It’s been a while since I updated this, so first, Happy Christmas to all. We had a nice time, usual rushing around visiting relatives, but we have managed to get some rest. It is hard – my wife doesn’t have the same energy as she used to, and also struggles with having people staying – she likes things just so, and not having people mess things up!

The big news came just after the last lot of scans (see my last post). My wife was called to say there could be a place on a clinical trial. This could be massive – apart from this the only option might be chemo. One person had dropped out (reaction to the drug and nothing sinister), and so my wife had to go in for scans, and blood tests. It was two days in the Marsden – which was quite stressful for her, as she had mentally come to terms with no more trips in. The trial itself would entail an overnight stay every 6 weeks, and then a weekly visit to have bloods taken. A big commitment, but hopefully worth the time.

We were unsure at first – this is Phase 1, so very early days, and obviously means no guarantees of what the reactions might be, how major the side effects could be, and no knowing what the mental impact would be. My wife really struggles mentally with going into the Marsden, and so this could be a last straw.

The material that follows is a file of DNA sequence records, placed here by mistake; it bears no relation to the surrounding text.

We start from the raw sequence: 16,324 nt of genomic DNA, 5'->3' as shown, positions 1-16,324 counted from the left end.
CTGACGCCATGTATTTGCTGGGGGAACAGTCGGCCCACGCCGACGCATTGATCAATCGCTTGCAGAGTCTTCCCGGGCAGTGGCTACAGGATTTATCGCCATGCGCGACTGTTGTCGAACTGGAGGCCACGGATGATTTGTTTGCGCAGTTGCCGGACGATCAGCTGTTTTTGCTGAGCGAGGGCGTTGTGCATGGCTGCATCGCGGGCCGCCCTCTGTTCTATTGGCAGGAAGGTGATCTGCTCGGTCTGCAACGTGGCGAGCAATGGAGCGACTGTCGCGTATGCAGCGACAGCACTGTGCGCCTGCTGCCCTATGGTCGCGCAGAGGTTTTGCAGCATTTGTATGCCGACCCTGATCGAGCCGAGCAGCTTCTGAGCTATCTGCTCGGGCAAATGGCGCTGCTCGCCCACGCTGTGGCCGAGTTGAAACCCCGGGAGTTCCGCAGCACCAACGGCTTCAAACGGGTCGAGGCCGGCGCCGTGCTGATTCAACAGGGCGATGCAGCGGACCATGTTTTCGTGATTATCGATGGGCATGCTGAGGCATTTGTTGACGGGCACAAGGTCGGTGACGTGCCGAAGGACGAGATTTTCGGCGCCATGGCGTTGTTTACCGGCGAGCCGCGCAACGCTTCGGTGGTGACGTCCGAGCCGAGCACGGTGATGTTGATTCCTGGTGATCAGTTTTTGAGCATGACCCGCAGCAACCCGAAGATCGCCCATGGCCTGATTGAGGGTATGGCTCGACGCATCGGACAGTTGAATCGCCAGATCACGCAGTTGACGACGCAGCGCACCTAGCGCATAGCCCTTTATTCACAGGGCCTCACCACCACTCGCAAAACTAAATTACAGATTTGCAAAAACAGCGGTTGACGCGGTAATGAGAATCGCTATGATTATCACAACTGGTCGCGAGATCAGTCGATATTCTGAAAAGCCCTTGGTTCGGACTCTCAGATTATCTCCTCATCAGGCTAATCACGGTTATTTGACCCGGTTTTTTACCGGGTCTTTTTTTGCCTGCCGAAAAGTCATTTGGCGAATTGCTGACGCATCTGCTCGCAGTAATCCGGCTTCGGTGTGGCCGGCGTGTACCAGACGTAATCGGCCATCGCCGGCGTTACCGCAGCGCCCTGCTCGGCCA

After the usual delays, and issues with blood taking and results, we are now waiting to know whether she will be accepted. We hope she will, and have mentally come to terms with the potential process.

So we will start the new year with some hope. Fingers crossed 2020 will bring some good progress – it would be a change for the new decade.

Back to life, back to reality

Things slowly started to get better with time. My wife was brought out of sedation, and over the days was more responsive, eating solid food and drinking bottled water. The children visited a few times and after two weeks or so, she was moved out of ICU.